On to Leknes in the remote Lofoten islands, for an invigorating ride in a RIB – rigid inflatable boat – skimming across the water at up to 40 mph and sighting a solitary sea eagle along the way.
These excursions were relatively tame compared to what lay in store on Svalbard. First stop was Longyearbyen which is slowly dragging itself into the tourist-friendly 21st century but still has the air of the coal-mining frontier town it was for 100 years.
Austere barrack house lodgings have been replaced by chain hotels, and there’s a clutch of trendy bars – although locals are restricted to a monthly alcohol quota. Cruise ship passengers will be smugly aware that drinks back on the ship are a fraction of the price ashore.
Even more remote was the outpost of Ny-Ålesund, at 78° 55′ N, the world’s most northerly inhabited settlement. Hence the rush to send postcards home stamped with the local postmark.
It’s another relic from the coal mining era and there is a memorial to Roald Amundsen, who in 1926, succeeded in reaching the North Pole from here by airship.
Visitors today are restricted to a few paths between the buildings which in summer are occupied by about 200 research scientists from around the world. Fewer than 50 remain year-round.
After Magdalena Fjord, the return journey to Dover took in a sail past Nordkapp, claimed to be the northernmost point in mainland Europe. In fact it is not on the mainland, and there is another point closer to the Pole. But it is the easiest for visitors to get to.
Then it was on to Norway’s Arctic Capital, the visitor-friendly Tromsø; Molde, the so-called town of roses, and Geiranger, the country’s most spectacular fjord, stretching more than 70 miles inland.
Along the way, a team of expert naturalists from ORCA kept a constant watch for wildlife, spotting a remarkable 16 blue whales, as well as beluga, sperm, bottle-nose, pilot and killer whales, porpoise, dolphins, seals, basking shark, walrus, and countless birds.
Throughout the journey, passengers – most of them beyond retirement age but all with active minds and bodies still largely intact – enjoyed sumptuous feasts prepared by ever-smiling executive chef George Streeter, and rolled with laughter at the cheeky banter of cruise director Neil Horrocks.
A real asset to the ship, he is every passenger’s favourite grandson, and is the only person I know who can make a four-question game of Scattergories last for a hilarious 75 minutes. Though I may be biased, because my team won.
But it was the polar bear encounter that remained the highlight of the trip. So much so that Saga should consider exchanging Fox’s Glacier Mints for the Werther’s Originals dished out on every excursion.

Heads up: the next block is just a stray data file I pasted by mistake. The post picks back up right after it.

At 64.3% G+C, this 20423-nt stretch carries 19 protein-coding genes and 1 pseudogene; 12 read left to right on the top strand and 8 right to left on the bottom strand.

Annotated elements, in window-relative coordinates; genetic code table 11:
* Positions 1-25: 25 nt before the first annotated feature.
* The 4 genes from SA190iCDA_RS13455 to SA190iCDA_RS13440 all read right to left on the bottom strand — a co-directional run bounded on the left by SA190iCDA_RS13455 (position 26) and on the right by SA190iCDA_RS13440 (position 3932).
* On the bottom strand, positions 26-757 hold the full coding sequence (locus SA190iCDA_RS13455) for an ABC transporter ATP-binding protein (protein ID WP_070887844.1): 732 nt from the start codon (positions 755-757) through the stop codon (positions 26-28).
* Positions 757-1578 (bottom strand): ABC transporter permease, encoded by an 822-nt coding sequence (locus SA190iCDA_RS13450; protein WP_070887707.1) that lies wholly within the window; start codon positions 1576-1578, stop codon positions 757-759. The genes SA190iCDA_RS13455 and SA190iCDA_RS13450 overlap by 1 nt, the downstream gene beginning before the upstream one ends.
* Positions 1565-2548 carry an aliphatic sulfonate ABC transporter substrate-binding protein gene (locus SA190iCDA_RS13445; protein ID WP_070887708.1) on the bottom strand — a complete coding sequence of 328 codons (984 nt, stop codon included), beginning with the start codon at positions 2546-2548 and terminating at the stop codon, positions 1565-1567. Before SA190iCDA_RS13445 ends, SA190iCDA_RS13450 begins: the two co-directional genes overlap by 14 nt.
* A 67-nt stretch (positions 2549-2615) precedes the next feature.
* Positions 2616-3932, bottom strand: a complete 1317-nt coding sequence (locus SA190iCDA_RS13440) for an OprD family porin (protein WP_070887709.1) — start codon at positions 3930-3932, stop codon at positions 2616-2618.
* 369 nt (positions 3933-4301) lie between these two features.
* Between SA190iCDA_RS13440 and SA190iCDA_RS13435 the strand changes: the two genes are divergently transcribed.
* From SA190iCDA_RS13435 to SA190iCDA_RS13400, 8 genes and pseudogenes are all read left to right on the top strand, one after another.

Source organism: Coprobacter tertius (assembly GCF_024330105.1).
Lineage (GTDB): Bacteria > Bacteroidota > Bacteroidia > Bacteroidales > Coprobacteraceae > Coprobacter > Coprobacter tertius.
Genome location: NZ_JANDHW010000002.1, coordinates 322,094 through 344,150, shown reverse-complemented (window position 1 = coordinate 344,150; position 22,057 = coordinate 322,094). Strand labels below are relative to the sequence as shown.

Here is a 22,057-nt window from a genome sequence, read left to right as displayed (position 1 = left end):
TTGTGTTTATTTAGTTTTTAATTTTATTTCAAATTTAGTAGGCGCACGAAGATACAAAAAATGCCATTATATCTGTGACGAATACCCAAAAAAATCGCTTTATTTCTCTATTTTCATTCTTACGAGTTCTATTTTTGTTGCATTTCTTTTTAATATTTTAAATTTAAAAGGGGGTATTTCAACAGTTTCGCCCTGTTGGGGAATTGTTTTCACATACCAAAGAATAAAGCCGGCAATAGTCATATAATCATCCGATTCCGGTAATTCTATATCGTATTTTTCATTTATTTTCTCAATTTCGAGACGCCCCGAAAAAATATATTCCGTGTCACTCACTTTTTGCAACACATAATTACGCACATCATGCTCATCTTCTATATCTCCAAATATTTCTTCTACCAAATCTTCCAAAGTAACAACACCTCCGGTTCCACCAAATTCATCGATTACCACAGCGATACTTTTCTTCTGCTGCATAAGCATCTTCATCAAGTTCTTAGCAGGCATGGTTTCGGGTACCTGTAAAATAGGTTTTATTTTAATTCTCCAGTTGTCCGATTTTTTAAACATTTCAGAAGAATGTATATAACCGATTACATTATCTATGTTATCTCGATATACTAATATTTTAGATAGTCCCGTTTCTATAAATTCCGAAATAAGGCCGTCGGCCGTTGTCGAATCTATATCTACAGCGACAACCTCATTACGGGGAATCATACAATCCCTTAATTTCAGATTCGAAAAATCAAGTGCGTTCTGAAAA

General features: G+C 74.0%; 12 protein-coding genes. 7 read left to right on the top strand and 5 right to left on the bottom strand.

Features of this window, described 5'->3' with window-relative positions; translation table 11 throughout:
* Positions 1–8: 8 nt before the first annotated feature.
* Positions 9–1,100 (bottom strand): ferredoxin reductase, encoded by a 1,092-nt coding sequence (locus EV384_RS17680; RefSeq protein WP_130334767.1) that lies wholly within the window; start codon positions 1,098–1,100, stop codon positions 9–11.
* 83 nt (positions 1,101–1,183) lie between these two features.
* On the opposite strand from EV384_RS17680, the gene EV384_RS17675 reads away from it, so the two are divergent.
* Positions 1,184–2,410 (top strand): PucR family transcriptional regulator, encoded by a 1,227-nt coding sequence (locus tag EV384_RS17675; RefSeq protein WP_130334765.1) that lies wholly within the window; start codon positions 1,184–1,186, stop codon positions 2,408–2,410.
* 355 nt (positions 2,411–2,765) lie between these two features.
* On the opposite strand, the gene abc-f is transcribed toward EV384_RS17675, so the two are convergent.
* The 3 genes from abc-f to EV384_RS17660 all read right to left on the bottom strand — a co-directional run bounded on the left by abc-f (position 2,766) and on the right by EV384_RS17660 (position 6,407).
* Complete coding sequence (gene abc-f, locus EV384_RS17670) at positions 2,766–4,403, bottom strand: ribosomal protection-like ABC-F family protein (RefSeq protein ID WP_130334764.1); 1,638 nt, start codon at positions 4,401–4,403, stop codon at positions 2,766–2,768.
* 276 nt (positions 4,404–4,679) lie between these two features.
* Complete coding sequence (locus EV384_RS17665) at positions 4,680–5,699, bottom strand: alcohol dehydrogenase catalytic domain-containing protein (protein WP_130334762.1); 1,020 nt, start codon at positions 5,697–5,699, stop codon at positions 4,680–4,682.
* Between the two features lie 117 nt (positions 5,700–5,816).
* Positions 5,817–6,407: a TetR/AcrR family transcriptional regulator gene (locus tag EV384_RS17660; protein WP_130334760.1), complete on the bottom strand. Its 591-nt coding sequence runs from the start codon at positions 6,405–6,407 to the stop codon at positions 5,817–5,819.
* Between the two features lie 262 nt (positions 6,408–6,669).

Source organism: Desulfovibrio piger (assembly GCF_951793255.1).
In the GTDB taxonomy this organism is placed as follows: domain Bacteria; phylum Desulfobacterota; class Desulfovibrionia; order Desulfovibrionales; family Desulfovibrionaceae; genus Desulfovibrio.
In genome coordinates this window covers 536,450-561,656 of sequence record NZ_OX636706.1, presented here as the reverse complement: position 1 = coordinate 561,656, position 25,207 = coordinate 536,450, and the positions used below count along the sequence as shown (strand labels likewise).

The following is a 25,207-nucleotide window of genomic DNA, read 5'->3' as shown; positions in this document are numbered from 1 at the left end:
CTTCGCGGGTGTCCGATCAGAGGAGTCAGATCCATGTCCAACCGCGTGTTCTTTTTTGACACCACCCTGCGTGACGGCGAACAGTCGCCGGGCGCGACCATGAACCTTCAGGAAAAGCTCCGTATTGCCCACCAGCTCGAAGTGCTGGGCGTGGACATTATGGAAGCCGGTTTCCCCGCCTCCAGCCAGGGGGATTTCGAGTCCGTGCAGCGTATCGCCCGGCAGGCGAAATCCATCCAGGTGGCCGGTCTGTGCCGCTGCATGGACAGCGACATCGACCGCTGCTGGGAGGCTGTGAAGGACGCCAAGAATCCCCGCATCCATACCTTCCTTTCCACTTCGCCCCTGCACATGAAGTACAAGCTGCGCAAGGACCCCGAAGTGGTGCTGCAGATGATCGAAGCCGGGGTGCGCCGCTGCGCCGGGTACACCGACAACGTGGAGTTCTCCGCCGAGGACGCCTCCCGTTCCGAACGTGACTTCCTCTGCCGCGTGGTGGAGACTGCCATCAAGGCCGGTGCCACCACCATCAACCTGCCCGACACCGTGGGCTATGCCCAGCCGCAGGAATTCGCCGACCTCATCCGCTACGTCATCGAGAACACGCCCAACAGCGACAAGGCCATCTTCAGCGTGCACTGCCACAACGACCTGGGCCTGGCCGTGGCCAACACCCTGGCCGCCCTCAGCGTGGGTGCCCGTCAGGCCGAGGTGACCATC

There’s a brief season for cruises as far north as Svalbard, between June and August. Outside those months it’s too cold and too dark, unless you’re hoping to catch a glimpse of the Northern Lights.
Inside cabins are not always the most popular accommodation on a cruise ship, but light sleepers travelling to the Land of the Midnight Sun choose them to avoid their rest being disturbed.
Gratuities are included in Saga cruise fares, unlike some ships where the cost of tips can exceed £10 per person per day, with another 15 per cent added to bar bills.
The Svalbard Museum in Longyearbyen is an excellent introduction to life on Spitsbergen and the archipelago’s inhabitants, from coal miners to reindeer; kittwakes to whales. Admission 75kr adults, 15kr children, 50 kr concessions.
Next year, following the retirement of Saga Ruby, Quest for Adventure will be sailing as Saga Pearl II.
Saga Pearl II returns to Svalbard next summer for a 15-night cruise leaving Dover on June 22. Ports of call: Stavanger, Leknes, Longyearbyen, Ny-Ålesund, Magdalena Fjord, Tromsø, Geiranger, and Bergen. Fares from £2,014 including a £200 credit towards the cost of excursions.
saga.co.uk/cruises 0800 504 505
This article was published in the Sunday Mirror on September 22. It does not appear to have been re-published online at Mirror Travel.

By | 2017-06-15T15:59:29+00:00 2 October 2013|Cruise Destinations|1 Comment

About the Author:

John Honeywell is a travel writer specialising in cruise ships and cruise travel. Winner of CLIA UK's Contribution to Cruise award 2017.

One Comment

  1. Mellisa Turner 4 October 2013 at 10:12 am - Reply

    I am planning to spend my coming holidays on cruise. Your guide will be helpful in my journey. Thanks for sharing!